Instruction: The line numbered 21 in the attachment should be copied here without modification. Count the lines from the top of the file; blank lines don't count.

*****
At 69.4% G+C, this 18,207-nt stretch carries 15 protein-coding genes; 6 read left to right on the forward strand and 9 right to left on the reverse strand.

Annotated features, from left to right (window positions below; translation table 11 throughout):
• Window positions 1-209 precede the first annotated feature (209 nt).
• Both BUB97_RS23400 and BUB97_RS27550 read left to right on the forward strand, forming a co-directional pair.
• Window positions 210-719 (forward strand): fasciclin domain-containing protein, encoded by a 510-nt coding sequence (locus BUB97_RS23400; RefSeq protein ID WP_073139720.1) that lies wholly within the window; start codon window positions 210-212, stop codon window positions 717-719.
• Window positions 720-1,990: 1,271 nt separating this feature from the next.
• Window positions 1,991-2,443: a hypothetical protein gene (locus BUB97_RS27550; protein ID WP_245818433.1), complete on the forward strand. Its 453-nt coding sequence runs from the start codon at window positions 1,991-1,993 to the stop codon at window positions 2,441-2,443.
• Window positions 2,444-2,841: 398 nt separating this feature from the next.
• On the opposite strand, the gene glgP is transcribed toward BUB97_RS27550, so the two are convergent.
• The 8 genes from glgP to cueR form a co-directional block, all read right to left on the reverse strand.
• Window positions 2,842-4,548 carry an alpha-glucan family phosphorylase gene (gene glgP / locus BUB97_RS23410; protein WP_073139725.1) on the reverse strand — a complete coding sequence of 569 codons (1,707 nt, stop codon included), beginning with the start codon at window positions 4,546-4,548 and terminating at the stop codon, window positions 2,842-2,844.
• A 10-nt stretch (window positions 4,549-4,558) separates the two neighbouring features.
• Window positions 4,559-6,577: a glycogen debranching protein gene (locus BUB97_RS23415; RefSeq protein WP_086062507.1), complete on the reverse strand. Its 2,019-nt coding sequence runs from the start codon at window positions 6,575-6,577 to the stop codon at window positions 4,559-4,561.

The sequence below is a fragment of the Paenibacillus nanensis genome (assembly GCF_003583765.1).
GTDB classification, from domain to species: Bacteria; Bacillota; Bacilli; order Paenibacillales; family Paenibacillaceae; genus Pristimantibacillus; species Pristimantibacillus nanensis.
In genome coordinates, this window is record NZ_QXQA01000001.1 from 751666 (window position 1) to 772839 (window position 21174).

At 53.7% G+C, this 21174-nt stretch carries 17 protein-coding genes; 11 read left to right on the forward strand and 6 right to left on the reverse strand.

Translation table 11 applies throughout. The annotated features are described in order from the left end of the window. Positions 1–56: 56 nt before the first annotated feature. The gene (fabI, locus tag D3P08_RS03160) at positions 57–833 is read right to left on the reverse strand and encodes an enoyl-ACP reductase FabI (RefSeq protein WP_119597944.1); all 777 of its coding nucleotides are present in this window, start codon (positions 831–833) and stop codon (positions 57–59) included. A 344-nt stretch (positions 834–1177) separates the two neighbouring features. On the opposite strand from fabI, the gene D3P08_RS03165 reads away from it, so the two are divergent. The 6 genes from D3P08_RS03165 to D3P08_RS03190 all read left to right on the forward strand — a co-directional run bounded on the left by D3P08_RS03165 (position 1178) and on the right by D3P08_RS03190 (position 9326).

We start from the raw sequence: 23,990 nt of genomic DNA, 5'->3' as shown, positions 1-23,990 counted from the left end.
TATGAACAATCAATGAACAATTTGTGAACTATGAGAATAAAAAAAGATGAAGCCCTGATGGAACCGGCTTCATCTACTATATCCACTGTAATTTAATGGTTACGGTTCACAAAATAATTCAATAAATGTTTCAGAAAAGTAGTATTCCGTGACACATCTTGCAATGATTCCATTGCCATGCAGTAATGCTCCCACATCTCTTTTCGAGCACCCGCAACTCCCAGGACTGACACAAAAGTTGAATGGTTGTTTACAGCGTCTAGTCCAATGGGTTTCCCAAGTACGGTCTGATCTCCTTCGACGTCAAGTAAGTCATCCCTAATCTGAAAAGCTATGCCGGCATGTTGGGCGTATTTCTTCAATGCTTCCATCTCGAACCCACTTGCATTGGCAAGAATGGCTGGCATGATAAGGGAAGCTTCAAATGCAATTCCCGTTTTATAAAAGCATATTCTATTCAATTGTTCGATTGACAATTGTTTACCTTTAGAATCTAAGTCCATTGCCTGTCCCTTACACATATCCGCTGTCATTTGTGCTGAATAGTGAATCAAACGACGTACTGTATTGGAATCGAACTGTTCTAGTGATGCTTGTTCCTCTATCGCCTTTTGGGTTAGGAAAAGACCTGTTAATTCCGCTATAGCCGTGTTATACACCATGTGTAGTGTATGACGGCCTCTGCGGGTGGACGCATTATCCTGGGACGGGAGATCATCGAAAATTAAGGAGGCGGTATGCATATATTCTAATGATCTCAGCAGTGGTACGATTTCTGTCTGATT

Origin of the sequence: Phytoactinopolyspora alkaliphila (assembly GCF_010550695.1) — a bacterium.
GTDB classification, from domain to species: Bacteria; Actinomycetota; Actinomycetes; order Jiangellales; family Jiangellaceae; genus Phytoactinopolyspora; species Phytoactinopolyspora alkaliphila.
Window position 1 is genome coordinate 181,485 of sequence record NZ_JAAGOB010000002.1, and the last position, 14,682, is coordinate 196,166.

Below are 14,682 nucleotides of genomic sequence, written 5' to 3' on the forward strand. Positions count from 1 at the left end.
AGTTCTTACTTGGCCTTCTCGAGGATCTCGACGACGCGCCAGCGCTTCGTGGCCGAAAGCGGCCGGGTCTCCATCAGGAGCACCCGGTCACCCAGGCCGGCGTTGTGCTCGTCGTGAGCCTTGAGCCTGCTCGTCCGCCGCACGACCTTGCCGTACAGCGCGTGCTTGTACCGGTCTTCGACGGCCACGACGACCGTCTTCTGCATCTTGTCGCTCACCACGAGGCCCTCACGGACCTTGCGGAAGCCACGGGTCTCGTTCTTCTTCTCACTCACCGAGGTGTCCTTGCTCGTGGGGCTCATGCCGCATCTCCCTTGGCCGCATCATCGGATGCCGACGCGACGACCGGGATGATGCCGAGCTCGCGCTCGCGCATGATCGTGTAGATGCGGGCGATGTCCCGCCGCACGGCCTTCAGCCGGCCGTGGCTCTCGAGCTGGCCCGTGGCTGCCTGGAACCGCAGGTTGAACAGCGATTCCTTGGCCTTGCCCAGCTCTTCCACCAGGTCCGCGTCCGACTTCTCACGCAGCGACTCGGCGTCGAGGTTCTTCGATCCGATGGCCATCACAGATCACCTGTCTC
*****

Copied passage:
Origin of the sequence: Phytoactinopolyspora alkaliphila (assembly GCF_010550695.1) — a bacterium.